From the University Report (published by the GAA 1970-94)
Too long we have been too large a family without a home.
This charming old building next to the Carolina Inn has been good to us. It harbors surprises, like parquet floors and enchanting dormer windows. It has kept us close to the Rathskeller and Sutton’s and the Old Well and the library. We have been strengthened and preserved through climbing itc many steps dozens of times a day — just look at the spry 81-year-old, former Alumni Secretary Spike Saunders. The Association has developed and matured here.
But for our growing Alumni family of 160,000, this building could never be a permanent home. It rooms were designed as bedroom and parlors for the Carolina Inn Apartments, as many alumni still remember it — and the closets which once held students’ letter sweaters and saddle oxfords now are stuffed with filing cabinets and office supplies. There are precious few places to park. There is nowhere for members of the family to gather, no place for our seminars, reunions, receptions and other programs. Even our board of directors must go elsewhere to meet.
Carolina, the oldest state university in the land, has a long, proud tradition of enduring support from her alumni family. I am delighted to report that that family will soon have a suitable, permanent home.
After many years of sustained effort by Association leaders, former GAA President Ralph Strayhorn announced at a meeting of past GAA presidents and later to an assemblage of 450 people at our Annual Alumni Luncheon, that the Association has received the necessary approvals, site and architectual plans for a magnificent new Alumni Center.
It will be located on South Campus next to the Kenan Center which is now under construction, overlooking the new Student Activities Center. It will be three stories tall (with an elevator) and 43,000 square feet big. It will include a lounge, a board room, a library, a great hall, and a private dining club where alumni, faculty, and staff can enjoy a relaxed meal. Your Association’s administrative staff will at last have adequate space. And for Chapel Hill a first: there will be plenty of nearby parking!
The days are soon gone when we must neglect needed expansion in programs and staff because there just isn’t room. For the first time Carolina alumni will have a place to bring sons and daughters, and their friends, for an orientation to the campus, to look up old classmates in a Yackety Yack to find a quiet spot for reflection, and to make new friends.
Your Association now cosponsors 16 evening and weekend seminars which this year involved over 700 alumni. Another 100 alumni participated in our summer Vacation College programs. Each spring we bring back 1,200 to 1,500 alumni for their class reunions where they remember their Carolina days, renew friendships, and learn about their University as it is today. Each fall we invite our 121 alumni chapter presidents to campus for an intense workshop designed to help them become more effective, better informed, and better prepared to work on behalf of their local alumni.
The Association’s Officers and Board of Directors with its committees (Executive, Membership, Budget, Finance and Investments, Awards, Nominations, Programs, Athletic Advisory, Publications, Tours, and Long Range Planning) meet quarterly here in Chapel Hill to set policy and direct the affairs of our Association. Every fall we entertain hundreds of alumni at homecoming activities and social gatherings during football season. Alumni parents bring their entering freshmen to a reception we sponsor on that exciting first day at Carolina. Our student alumni association — the Order of the Bell Tower — has its own activities and programs to involve tomorrow’s alumni — today’s students.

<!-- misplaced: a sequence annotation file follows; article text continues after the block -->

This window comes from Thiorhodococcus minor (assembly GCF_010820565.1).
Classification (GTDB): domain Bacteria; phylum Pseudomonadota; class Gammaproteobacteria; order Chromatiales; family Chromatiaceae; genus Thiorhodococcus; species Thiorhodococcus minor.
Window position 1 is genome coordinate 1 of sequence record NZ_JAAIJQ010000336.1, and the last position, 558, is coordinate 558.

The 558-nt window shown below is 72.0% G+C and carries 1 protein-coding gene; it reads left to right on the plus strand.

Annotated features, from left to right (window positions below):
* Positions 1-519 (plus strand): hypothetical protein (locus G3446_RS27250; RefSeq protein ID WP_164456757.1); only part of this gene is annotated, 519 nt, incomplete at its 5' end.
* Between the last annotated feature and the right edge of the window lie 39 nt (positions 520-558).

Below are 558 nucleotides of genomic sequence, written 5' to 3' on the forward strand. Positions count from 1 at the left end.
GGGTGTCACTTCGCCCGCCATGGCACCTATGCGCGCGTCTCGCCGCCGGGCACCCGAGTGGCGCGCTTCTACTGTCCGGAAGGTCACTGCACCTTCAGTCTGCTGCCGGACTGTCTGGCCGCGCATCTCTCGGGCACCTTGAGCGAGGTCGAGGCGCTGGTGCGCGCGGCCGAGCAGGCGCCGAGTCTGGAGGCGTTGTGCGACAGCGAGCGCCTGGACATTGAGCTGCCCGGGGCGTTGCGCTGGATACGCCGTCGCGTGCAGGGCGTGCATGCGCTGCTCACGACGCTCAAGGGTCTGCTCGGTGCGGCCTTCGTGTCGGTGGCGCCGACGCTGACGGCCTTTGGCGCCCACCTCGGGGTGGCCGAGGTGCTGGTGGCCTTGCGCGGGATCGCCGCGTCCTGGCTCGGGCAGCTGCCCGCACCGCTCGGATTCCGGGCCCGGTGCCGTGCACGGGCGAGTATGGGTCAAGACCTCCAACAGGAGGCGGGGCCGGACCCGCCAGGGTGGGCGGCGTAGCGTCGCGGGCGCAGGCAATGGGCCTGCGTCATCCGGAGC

Of course. not all of our responsibilities take place in full public view. Our alumni records department maintains current addresses, telephone numbers, business and biographical information for all 160,000 living alumni and maintains historical archives on over 25,000 deceased alumni. Each year we make approximately 26,000 address changes and nearly 60,000 other records changes. We publish the Carolina Alumni Review and the University Report newspaper for our readers’ enrichment and enjoyment.
As the Association addresses new challenges, including the need to help the University in student recruitment, legislative representation, and development. it becomes critical as President Strayhorn told those assembled at the Annual Alumni Luncheon that “our Association have a headquarters for its activities worthy of our organization.” UNC President William C. Friday, an early and strong supporter of the new Alumni Center, believes in it as a facility for the entire “University family” — one that brings everyone together. And Chancellor Christopher Fordham says that the Alumni Center “will lead to enhanced alumni involvement and support.”
The Alumni Center will be a gift to Carolina for the University’s bicentennial celebration which will begin in 1989. Construction costs are expected to come to $7 million, to be raised from alumni and friends of the University.
Our alumni are also trustees of the University. While University faculty and administrators will come and go, our alumni family will be here with an enduring, often emotional commitment to their alma mater. It is fitting that at long last we will have a home in Chapel Hill.
(This column first appeared in the summer Carolina Alumni Review magazine, also published by the General Alumni Association.)
Yours at Carolina,
Douglas S. Dibbert ’70